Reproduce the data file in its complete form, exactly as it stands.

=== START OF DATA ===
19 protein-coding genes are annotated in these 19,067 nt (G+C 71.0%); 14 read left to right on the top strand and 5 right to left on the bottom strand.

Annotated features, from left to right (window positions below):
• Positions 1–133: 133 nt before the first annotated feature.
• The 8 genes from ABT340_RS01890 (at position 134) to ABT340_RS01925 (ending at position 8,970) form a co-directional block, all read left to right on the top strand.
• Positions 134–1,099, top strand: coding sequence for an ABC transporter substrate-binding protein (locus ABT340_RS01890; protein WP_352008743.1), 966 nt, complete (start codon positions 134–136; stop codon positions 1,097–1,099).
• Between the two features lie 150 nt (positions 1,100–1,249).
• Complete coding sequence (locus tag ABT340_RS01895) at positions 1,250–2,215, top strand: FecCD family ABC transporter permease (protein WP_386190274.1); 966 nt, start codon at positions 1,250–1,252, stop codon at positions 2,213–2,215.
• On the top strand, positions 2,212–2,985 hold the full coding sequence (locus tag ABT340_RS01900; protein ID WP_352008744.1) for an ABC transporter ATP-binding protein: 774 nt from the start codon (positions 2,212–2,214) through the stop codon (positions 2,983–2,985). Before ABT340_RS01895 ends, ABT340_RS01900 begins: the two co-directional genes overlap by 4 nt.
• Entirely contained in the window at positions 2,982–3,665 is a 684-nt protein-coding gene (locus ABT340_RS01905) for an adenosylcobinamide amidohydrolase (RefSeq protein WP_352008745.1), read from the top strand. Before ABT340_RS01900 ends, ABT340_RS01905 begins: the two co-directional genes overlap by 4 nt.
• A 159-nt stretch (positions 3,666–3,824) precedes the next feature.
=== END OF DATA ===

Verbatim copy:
19 protein-coding genes are annotated in these 19,067 nt (G+C 71.0%); 14 read left to right on the top strand and 5 right to left on the bottom strand.

Annotated features, from left to right (window positions below):
• Positions 1–133: 133 nt before the first annotated feature.
• The 8 genes from ABT340_RS01890 (at position 134) to ABT340_RS01925 (ending at position 8,970) form a co-directional block, all read left to right on the top strand.
• Positions 134–1,099, top strand: coding sequence for an ABC transporter substrate-binding protein (locus ABT340_RS01890; protein WP_352008743.1), 966 nt, complete (start codon positions 134–136; stop codon positions 1,097–1,099).
• Between the two features lie 150 nt (positions 1,100–1,249).
• Complete coding sequence (locus tag ABT340_RS01895) at positions 1,250–2,215, top strand: FecCD family ABC transporter permease (protein WP_386190274.1); 966 nt, start codon at positions 1,250–1,252, stop codon at positions 2,213–2,215.
• On the top strand, positions 2,212–2,985 hold the full coding sequence (locus tag ABT340_RS01900; protein ID WP_352008744.1) for an ABC transporter ATP-binding protein: 774 nt from the start codon (positions 2,212–2,214) through the stop codon (positions 2,983–2,985). Before ABT340_RS01895 ends, ABT340_RS01900 begins: the two co-directional genes overlap by 4 nt.
• Entirely contained in the window at positions 2,982–3,665 is a 684-nt protein-coding gene (locus ABT340_RS01905) for an adenosylcobinamide amidohydrolase (RefSeq protein WP_352008745.1), read from the top strand. Before ABT340_RS01900 ends, ABT340_RS01905 begins: the two co-directional genes overlap by 4 nt.
• A 159-nt stretch (positions 3,666–3,824) precedes the next feature.